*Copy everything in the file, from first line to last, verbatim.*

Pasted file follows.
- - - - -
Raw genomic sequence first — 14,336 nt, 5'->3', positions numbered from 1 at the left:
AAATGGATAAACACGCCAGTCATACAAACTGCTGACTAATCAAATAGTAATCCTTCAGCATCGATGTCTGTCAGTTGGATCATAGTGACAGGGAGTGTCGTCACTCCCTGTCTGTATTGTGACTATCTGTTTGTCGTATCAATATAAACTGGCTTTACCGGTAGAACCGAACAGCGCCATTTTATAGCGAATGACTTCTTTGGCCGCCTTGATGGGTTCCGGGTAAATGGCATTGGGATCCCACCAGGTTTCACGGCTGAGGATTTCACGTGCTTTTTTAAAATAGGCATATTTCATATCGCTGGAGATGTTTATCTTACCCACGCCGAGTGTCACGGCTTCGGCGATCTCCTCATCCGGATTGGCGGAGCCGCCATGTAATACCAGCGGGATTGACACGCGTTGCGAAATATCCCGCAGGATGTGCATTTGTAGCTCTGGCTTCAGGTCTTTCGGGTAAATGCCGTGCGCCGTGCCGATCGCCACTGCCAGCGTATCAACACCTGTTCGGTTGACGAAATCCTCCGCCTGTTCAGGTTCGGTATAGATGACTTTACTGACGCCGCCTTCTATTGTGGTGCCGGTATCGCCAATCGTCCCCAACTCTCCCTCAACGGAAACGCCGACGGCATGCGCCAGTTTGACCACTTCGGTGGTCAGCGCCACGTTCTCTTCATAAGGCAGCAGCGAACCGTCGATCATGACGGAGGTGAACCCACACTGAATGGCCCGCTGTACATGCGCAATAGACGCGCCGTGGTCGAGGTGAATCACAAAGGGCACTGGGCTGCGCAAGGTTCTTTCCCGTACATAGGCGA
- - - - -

Raw genomic sequence first — 14,336 nt, 5'->3', positions numbered from 1 at the left:
AAATGGATAAACACGCCAGTCATACAAACTGCTGACTAATCAAATAGTAATCCTTCAGCATCGATGTCTGTCAGTTGGATCATAGTGACAGGGAGTGTCGTCACTCCCTGTCTGTATTGTGACTATCTGTTTGTCGTATCAATATAAACTGGCTTTACCGGTAGAACCGAACAGCGCCATTTTATAGCGAATGACTTCTTTGGCCGCCTTGATGGGTTCCGGGTAAATGGCATTGGGATCCCACCAGGTTTCACGGCTGAGGATTTCACGTGCTTTTTTAAAATAGGCATATTTCATATCGCTGGAGATGTTTATCTTACCCACGCCGAGTGTCACGGCTTCGGCGATCTCCTCATCCGGATTGGCGGAGCCGCCATGTAATACCAGCGGGATTGACACGCGTTGCGAAATATCCCGCAGGATGTGCATTTGTAGCTCTGGCTTCAGGTCTTTCGGGTAAATGCCGTGCGCCGTGCCGATCGCCACTGCCAGCGTATCAACACCTGTTCGGTTGACGAAATCCTCCGCCTGTTCAGGTTCGGTATAGATGACTTTACTGACGCCGCCTTCTATTGTGGTGCCGGTATCGCCAATCGTCCCCAACTCTCCCTCAACGGAAACGCCGACGGCATGCGCCAGTTTGACCACTTCGGTGGTCAGCGCCACGTTCTCTTCATAAGGCAGCAGCGAACCGTCGATCATGACGGAGGTGAACCCACACTGAATGGCCCGCTGTACATGCGCAATAGACGCGCCGTGGTCGAGGTGAATCACAAAGGGCACTGGGCTGCGCAAGGTTCTTTCCCGTACATAGGCGA